The Upcoming November Election
By Arnold Kling
the main cause of Democratic distress isn’t promoting liberal legislation but simply being in charge when bad things are happening to the nation’s economy.
So, we have high unemployment, and the party in power is being blamed. Nothing else to see here. Move along.
This is an off-topic blog post. That is, I have no valuable expertise on the topic of elections and public opinion, which is Sabato’s profession. Yet, I worry that his interpretation misses something. It ignores the insurgency that is taking place within the Republican Party, which is described by Mark Ambinder and by Angelo Codevilla. At one point in the podcast, Codevilla says something to the effect that 3/4 of Republican voters are against what Republicans have done in recent years.
I suspect, also, that when the dust settles, the Democrats will turn out to have done relatively better among the unemployed than among other voters in the November election. My guess is that the electoral damage of high unemployment will come not from economic pain per se as from the loss of credibility for those who claimed that stimulus was the answer. In the 1930’s, there was plenty of high unemployment to frustrate voters, but Roosevelt had not lost credibility. Same with Reagan in 1982.
An interesting question is why Roosevelt remained popular. I would like to think that the atmosphere he created was “Give me the benefit of the doubt,” as opposed to “I know best.” Note how quickly he lost his grip on popular support when he over-reached with the “court-packing plan.”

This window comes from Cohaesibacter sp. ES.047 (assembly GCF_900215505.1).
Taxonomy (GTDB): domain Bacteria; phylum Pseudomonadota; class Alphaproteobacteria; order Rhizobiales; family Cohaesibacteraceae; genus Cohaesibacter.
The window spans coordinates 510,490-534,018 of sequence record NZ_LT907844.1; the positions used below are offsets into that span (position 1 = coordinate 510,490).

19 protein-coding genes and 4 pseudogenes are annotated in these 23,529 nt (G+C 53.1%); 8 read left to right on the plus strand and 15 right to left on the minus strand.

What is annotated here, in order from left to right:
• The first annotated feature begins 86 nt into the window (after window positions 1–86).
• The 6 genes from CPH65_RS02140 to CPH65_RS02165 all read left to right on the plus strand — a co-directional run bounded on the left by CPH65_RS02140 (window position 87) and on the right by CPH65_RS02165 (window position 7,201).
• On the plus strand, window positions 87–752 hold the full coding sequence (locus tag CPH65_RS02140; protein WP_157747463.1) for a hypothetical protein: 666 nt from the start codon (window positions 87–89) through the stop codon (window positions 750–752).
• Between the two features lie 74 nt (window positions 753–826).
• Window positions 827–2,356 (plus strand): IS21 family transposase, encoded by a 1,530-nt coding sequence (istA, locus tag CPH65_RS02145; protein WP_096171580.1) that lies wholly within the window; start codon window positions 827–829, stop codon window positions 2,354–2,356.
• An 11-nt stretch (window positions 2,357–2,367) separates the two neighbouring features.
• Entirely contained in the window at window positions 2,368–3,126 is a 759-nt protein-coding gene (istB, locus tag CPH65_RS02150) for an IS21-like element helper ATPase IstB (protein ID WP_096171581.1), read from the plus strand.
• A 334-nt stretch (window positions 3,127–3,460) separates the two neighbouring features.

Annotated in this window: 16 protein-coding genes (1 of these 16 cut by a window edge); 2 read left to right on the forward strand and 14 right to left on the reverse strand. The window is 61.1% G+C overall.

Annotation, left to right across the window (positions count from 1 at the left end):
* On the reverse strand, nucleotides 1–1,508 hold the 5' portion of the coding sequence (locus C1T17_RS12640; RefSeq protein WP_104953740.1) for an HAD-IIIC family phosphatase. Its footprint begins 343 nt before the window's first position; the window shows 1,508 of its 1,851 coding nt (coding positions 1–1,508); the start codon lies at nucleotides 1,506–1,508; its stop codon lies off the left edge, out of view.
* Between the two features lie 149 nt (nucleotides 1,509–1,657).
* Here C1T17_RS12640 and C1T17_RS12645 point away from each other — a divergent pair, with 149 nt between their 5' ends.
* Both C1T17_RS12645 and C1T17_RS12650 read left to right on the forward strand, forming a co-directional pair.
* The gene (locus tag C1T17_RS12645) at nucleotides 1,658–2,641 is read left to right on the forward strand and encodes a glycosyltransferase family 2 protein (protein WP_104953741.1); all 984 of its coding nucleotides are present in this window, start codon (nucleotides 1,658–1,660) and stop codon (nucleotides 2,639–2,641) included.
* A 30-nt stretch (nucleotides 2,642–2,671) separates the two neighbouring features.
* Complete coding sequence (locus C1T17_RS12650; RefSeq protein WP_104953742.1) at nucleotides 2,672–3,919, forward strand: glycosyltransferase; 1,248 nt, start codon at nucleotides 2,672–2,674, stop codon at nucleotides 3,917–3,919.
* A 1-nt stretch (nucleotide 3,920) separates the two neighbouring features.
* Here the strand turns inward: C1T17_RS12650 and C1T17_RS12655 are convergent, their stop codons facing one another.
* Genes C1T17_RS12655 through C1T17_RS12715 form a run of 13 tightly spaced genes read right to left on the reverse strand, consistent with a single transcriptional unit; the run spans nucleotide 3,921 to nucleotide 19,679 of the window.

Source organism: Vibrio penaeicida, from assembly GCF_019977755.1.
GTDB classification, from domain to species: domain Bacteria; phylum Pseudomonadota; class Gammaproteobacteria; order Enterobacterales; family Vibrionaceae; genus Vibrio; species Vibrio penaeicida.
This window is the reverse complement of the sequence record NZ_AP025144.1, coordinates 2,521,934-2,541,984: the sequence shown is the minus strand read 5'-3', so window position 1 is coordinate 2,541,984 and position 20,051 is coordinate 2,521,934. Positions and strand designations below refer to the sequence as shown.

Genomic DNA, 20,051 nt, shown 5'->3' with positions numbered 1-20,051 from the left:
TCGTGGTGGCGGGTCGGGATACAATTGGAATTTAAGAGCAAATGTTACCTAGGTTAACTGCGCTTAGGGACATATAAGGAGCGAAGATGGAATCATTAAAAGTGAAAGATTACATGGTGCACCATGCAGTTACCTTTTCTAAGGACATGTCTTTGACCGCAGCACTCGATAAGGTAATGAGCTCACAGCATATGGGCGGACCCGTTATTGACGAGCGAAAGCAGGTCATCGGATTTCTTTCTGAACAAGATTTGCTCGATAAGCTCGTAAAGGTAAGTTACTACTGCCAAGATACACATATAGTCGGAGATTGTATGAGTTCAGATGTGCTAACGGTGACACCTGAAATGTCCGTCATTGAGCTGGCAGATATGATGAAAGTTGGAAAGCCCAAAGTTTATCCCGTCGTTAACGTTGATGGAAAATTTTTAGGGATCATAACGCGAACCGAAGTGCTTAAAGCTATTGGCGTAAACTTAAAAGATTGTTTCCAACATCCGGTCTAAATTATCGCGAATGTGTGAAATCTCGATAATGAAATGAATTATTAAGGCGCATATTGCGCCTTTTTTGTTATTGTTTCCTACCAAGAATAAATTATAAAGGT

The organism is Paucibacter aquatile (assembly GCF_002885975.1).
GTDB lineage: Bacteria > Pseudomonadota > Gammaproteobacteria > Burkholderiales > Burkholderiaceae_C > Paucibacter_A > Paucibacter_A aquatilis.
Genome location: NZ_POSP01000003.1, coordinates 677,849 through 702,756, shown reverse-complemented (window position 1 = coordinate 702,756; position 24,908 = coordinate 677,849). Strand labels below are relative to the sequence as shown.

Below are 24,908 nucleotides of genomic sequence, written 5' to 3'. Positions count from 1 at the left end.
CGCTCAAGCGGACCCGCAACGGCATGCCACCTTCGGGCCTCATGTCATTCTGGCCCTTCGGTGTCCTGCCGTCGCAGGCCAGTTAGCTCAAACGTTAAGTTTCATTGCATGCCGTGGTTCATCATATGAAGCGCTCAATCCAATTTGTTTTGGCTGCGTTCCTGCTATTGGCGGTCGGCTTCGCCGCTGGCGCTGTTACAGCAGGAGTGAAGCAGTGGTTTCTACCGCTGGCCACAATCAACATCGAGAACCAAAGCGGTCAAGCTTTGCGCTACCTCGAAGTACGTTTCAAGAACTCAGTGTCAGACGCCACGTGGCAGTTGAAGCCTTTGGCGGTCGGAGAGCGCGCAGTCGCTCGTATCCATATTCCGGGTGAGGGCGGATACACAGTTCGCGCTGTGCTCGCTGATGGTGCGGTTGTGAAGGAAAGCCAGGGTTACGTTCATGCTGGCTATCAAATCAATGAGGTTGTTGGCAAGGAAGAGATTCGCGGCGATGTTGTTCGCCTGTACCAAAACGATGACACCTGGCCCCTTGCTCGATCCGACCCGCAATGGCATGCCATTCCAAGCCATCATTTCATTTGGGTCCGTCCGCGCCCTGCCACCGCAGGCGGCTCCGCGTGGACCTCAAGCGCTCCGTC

Also, I have been saying for a long time that the 2010 election will be the first opportunity for voters to express antagonism toward the Wall Street bailouts. In 2008, your choice was either: John McCain, who supported the bailouts; or Barack Obama, who supported the bailouts, retained Ben Bernanke, and gave Timothy Geithner a promotion.
For a politician, it may help to think in terms of a bank account. When you do something popular, you make a deposit. When you do something unpopular, your make a withdrawal.
You can claim that without the bailouts, the situation would be much worse economically. But politically, the bailouts were a big withdrawal, and they never got paid back. Neither Roosevelt nor Reagan inherited this sort of deficit of political legitimacy. President Obama and the Democrats did. They rushed to do the stimulus, cap-and-trade, and health care reform without having any political legitimacy in the bank.
To me, that is what is creating the political dynamic this fall.